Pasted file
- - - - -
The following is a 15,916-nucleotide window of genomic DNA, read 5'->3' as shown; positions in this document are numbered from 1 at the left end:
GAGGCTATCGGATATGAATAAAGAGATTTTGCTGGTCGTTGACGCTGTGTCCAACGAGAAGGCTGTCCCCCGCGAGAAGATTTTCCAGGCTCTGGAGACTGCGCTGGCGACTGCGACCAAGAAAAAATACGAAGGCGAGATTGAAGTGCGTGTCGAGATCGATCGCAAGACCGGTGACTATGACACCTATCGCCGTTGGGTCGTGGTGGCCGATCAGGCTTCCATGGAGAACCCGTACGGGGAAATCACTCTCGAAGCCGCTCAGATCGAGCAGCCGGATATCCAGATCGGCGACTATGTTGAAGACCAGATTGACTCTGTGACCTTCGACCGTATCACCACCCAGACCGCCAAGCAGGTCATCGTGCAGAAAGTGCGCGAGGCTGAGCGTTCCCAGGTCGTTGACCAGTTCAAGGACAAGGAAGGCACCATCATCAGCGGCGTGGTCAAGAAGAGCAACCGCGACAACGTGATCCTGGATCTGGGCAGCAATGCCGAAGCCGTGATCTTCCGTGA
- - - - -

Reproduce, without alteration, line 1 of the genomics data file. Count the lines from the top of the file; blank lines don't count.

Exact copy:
The following is a 15,916-nucleotide window of genomic DNA, read 5'->3' as shown; positions in this document are numbered from 1 at the left end: